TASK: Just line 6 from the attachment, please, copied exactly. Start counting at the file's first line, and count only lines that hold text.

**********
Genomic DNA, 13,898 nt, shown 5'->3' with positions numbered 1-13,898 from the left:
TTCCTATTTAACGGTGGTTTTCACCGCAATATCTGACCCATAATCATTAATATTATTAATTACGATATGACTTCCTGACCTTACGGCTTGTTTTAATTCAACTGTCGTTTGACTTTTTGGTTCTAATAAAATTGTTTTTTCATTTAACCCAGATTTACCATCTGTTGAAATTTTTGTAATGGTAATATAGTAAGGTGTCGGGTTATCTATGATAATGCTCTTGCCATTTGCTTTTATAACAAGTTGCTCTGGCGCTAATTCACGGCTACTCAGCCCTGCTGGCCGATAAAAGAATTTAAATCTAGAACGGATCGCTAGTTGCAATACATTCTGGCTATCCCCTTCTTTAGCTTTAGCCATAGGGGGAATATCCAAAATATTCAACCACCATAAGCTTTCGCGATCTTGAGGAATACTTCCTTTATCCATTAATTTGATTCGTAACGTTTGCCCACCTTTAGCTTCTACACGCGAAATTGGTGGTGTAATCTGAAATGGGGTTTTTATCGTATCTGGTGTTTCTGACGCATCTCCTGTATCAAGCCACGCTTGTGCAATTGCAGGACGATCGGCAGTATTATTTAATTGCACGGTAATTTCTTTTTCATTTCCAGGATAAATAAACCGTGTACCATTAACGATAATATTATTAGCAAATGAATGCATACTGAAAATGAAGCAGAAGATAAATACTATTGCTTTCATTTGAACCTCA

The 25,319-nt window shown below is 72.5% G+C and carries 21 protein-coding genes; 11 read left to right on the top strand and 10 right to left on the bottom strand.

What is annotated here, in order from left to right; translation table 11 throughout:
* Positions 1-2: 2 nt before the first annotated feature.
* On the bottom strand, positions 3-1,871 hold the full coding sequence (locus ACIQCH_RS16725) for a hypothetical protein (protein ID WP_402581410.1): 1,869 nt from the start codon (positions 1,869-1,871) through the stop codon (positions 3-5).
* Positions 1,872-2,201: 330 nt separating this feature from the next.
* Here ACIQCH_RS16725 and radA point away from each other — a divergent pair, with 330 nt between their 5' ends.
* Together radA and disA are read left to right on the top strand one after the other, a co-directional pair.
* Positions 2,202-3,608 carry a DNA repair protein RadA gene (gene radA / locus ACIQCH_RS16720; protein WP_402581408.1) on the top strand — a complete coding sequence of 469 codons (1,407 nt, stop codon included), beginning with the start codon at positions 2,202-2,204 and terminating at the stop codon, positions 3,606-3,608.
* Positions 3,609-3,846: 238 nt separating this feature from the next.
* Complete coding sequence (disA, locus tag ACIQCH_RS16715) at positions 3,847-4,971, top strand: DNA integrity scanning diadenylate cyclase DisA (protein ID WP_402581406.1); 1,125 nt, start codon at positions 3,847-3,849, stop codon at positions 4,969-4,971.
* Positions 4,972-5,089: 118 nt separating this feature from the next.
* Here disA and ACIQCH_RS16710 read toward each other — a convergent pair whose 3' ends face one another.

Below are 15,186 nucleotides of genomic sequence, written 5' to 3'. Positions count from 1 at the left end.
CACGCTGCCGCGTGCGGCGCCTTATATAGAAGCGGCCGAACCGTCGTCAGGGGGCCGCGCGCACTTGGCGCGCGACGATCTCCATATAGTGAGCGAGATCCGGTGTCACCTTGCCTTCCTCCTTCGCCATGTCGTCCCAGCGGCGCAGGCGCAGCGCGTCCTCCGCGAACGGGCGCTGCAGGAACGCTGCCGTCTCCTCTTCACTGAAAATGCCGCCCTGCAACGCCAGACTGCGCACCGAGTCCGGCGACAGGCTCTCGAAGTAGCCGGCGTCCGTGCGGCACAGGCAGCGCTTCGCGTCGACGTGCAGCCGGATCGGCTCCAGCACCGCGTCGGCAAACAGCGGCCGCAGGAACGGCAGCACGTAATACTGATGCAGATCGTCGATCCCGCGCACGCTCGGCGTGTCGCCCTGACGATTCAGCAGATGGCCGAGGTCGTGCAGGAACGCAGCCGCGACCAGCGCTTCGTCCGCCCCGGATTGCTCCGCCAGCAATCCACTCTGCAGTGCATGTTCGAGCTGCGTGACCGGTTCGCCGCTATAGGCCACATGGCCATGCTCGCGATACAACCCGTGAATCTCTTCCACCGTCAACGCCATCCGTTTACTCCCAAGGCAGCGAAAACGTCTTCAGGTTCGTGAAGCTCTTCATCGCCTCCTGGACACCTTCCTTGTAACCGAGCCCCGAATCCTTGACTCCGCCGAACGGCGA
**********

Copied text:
* On the bottom strand, positions 3-1,871 hold the full coding sequence (locus ACIQCH_RS16725) for a hypothetical protein (protein ID WP_402581410.1): 1,869 nt from the start codon (positions 1,869-1,871) through the stop codon (positions 3-5).